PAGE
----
Remember RECCO, the tiny radar transponders you’d find attached to ski boots and jackets a few years ago? I thought that stuff had died — apparently not. MountainZone.com reports the North Shore rescue team in Vancouver, BC is high on the system. “More people are skiing with this type of device now,” says a member of the rescue group.
Let’s get real here. To locate a person wearing a RECCO, you need an expensive and bulky radar unit that’s best operated from a helicopter. In other words, if you’re in a bad way, e.g., buried in an avalanche, you’ll probably be dead before anyone finds you using RECCO. Nonetheless, go to the RECCO website and you see the emphasis their marketing places on avalanche safety. I can see this device as being useful for finding people who are lost in the wild, especially children, but to even use it in the same sentence as the word “avalanche” is disingenuous.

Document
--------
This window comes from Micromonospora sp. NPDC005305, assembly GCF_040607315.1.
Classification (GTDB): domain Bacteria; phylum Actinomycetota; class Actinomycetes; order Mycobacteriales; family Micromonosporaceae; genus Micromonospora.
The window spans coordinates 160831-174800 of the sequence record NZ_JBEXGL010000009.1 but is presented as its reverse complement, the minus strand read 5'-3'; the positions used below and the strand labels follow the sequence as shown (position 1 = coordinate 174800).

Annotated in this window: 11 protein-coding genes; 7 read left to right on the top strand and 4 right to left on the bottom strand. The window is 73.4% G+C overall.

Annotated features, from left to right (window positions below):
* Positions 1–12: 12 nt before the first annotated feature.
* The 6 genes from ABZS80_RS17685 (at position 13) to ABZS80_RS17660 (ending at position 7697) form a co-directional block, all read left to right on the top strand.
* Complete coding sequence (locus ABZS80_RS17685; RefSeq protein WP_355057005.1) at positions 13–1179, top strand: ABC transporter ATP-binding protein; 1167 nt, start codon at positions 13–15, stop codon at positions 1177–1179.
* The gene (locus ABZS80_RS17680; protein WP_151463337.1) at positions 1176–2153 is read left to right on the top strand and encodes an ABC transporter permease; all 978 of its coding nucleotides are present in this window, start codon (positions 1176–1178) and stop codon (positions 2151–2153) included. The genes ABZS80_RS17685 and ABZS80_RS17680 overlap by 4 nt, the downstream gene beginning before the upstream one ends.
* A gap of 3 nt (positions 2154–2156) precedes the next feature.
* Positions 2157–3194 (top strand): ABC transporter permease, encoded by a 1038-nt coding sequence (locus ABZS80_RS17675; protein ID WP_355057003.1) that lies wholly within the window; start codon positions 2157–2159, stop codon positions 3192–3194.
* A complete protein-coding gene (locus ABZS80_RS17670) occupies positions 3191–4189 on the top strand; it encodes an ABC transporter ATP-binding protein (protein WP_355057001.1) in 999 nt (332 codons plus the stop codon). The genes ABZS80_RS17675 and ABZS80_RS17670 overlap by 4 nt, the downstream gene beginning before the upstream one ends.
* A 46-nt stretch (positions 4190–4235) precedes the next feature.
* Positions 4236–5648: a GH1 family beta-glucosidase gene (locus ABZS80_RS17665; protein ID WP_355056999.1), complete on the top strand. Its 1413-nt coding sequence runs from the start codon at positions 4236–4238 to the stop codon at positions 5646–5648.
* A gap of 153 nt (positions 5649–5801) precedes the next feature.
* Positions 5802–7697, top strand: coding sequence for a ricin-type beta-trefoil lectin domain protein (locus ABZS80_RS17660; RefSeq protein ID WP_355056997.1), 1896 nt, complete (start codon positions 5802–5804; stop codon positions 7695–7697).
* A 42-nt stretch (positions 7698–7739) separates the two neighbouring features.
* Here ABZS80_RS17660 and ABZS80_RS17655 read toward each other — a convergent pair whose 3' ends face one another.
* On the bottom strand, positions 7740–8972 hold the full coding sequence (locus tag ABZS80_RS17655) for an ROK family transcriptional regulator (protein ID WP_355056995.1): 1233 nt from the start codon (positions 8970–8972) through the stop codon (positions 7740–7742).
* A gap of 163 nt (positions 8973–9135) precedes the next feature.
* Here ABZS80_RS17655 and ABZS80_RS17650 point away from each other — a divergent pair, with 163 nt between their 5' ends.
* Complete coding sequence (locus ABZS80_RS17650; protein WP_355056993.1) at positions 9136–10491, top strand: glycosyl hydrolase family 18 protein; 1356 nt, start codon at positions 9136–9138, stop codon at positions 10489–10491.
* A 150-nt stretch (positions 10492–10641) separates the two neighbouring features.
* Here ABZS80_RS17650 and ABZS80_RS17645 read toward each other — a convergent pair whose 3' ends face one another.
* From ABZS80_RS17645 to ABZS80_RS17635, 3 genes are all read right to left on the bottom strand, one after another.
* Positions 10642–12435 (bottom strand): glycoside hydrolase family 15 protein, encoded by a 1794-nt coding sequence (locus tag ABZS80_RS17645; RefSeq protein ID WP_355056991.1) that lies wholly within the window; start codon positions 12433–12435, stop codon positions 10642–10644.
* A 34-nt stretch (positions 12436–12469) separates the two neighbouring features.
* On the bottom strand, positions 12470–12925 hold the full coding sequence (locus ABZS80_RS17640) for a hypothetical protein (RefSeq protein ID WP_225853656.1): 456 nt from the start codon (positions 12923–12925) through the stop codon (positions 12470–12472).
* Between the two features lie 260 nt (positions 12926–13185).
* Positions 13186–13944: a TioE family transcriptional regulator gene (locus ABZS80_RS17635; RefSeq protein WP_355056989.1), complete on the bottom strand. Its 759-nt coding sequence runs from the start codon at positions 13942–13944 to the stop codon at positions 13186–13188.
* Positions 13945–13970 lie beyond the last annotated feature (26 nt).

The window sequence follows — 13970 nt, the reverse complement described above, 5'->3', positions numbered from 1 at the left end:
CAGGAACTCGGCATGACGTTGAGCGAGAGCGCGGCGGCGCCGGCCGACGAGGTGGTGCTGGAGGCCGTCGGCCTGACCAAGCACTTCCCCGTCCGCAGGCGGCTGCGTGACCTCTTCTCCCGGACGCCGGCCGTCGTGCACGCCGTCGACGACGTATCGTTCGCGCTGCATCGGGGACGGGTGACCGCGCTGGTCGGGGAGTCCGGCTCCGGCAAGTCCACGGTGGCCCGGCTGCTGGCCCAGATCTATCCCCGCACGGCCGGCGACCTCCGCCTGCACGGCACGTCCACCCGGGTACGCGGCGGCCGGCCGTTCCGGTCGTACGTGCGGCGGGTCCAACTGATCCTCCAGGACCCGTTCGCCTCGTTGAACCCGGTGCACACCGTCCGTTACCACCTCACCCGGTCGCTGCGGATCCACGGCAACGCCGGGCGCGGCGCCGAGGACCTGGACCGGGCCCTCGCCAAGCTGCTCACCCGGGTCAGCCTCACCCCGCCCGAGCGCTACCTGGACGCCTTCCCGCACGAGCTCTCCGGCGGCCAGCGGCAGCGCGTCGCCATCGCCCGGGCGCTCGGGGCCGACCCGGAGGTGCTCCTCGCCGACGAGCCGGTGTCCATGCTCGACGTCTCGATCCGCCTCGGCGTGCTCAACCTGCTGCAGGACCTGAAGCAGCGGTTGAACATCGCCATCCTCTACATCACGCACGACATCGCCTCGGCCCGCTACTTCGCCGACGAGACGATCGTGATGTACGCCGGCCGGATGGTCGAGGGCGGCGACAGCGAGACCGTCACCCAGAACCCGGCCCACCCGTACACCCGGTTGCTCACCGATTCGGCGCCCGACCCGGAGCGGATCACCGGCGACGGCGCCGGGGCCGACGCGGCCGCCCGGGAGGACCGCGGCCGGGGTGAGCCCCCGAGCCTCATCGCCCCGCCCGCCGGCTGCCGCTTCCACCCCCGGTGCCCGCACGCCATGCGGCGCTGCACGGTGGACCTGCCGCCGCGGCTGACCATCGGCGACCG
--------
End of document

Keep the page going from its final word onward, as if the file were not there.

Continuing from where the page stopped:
It’s useful to be sure, but other than in isolated cases RECCO is not a live avalanche rescue device.
WildSnow.com publisher emeritus and founder Lou (Louis Dawson) has a 50+ years career in climbing, backcountry skiing and ski mountaineering. He was the first person in history to ski down all 54 Colorado 14,000-foot peaks, has authored numerous books about about backcountry skiing, and has skied from the summit of Denali in Alaska, North America’s highest mountain.